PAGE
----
The best file encryption software in open source – group test
Keeping your secrets secret is an important consideration, so we have taken the four most popular encryption systems and ordered Linux User’s chief group tester, Garath Halfacree, to do what he does best. Which is the ultimate option? Read on…
The only package on test to ship with a GUI by default, is TrueCrypt all style and no substance?
TrueCrypt isn’t a package you’ll find in most distribution’s repositories. Because the terms of the supplied licence aren’t compatible with common open source licences such as the GPL, it’s excluded from distribution – but if you download it manually, you’ll find an extremely powerful package.
Although designed primarily to offer an encrypted ‘container’ – a file which holds the encrypted data – TrueCrypt can be used to encrypt entire devices, and is the package most easily used in a cross-platform environment: TrueCrypt binaries are available for Linux, Mac OS X, and Windows, and containers created on one platform are readily accessible on another.
As the software isn’t included in most repositories, installation consists of downloading a self-extracting shell script in either GUI or command-line flavours. Both are relatively small, and once downloaded the installation process is simple – although, as it doesn’t tie in to your distribution’s packaging system, you’ll have to keep the software up to date manually.
Thanks to its GUI, TrueCrypt is by far the easiest package to use on test. A friendly wizard walks the user through the creation of either device or file based containers, and a selection of encryption ciphers are available to choose from. There’s even the option to chain up to three ciphers together for maximum security, and a handy benchmarking system to see which will offer the best performance on your particular system.
When a container has been created and mounted, it appears to the file system as just another drive. As with the other packages on test, any files written to the container will be encrypted on the fly – meaning no unencrypted data is ever written to the disk.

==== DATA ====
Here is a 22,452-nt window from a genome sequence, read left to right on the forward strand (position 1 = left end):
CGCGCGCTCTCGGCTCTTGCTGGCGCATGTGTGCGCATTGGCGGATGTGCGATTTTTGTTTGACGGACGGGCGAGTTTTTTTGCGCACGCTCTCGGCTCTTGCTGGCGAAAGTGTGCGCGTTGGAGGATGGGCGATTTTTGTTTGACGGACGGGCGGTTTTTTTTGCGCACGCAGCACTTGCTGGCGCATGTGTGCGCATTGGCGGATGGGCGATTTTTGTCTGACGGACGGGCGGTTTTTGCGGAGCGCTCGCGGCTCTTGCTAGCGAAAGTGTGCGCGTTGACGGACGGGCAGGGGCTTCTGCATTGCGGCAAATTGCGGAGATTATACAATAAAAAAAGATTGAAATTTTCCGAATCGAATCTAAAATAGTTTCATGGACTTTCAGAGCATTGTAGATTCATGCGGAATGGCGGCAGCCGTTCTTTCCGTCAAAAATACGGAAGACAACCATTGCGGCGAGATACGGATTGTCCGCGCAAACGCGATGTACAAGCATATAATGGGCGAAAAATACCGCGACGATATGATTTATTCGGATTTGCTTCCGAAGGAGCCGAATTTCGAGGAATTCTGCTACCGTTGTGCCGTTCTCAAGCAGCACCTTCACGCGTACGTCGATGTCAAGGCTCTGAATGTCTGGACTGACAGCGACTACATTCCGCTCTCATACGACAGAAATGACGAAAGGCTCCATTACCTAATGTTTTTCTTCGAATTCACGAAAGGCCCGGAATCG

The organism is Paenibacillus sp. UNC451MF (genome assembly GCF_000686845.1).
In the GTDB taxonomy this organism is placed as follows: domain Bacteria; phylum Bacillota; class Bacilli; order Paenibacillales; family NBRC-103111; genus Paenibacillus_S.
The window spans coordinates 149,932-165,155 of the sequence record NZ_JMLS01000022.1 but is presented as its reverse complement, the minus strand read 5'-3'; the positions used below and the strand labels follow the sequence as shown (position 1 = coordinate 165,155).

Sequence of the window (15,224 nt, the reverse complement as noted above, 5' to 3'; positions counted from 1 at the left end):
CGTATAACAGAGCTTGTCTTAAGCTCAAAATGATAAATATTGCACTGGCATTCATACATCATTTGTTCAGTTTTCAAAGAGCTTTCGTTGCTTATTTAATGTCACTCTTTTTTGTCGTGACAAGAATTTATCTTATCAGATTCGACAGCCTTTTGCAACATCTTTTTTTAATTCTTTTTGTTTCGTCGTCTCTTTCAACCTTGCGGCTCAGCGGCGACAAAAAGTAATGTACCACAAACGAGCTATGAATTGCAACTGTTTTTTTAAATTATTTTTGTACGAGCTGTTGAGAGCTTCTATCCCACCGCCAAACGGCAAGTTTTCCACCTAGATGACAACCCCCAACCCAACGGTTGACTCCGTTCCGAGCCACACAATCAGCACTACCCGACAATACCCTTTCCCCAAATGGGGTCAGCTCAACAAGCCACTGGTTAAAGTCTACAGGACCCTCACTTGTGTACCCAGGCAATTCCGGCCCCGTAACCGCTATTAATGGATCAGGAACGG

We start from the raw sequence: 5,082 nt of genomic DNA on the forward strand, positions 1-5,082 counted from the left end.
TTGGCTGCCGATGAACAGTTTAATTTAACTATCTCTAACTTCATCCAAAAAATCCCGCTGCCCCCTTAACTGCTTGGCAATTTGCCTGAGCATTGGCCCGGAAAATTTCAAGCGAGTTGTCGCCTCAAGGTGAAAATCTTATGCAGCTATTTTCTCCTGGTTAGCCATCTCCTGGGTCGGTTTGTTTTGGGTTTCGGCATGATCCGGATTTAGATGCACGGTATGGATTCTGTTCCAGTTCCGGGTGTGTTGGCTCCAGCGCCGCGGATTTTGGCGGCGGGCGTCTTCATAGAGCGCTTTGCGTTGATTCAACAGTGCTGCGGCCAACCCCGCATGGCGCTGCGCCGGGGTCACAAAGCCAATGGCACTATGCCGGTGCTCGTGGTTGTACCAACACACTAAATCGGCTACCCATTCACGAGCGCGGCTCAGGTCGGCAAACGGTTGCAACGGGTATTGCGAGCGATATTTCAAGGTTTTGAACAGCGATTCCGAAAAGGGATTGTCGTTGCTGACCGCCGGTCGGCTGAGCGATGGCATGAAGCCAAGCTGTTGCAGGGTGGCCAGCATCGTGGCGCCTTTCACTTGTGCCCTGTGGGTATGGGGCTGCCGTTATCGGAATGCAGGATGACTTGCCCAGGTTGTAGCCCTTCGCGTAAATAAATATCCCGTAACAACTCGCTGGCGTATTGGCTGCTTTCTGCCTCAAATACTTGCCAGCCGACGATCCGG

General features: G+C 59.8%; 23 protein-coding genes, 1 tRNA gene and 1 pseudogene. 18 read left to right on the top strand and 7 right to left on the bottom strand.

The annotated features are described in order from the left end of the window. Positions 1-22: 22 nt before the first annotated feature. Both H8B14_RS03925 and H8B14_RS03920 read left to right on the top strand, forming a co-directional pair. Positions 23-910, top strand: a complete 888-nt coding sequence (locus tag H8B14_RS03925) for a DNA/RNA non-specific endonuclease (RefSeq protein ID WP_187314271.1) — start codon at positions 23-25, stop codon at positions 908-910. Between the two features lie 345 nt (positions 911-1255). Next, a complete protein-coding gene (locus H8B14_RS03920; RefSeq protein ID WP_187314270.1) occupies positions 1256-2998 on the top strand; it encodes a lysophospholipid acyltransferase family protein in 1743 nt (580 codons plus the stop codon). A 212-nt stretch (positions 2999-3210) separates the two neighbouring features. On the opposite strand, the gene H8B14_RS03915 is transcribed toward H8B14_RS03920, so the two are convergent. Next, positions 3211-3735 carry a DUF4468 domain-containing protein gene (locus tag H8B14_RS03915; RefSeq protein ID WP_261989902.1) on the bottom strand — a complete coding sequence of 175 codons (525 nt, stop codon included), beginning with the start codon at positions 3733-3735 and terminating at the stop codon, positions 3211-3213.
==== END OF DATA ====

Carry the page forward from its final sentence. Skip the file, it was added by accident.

TrueCrypt also includes support for ‘hidden’ volumes. These allow a container or device to have multiple passwords – or keyfiles, or even smartcards – each of which shows a different selection of unencrypted data when used. While hidden volumes carry some risk – it’s possible overwrite the contents of a hidden volume if you’re incautious with the ‘fake’ encrypted volume – it’s a nice option for those who need extra security.
With its pretty GUI and ease of use, you’d be forgiven for thinking that TrueCrypt would come with a performance penalty – but in our tests it proved the fastest encryption package around, easily beating both EncFS and eCryptFS and even edging out dm-crypt via LUKS to claim the top spot in both our small-file and large-file tests.
Linux User Verdict
If you want TrueCrypt, you’ll have to download an installer and manage updates yourself.
For most common filesystem encryption tasks, it’s hard to beat the flexibilty of TrueCrypt.
Ease of use: 9/10
The GUI is good, but some options could benefit from being more clearly labeled.
There’s still a performance hit, but TrueCrypt was easily the fastest package on test.
TrueCrypt is an amazingly versatile package, and while its licence makes it unsuitable for distribution by default it’s certainly a capable option for those looking for something with a GUI.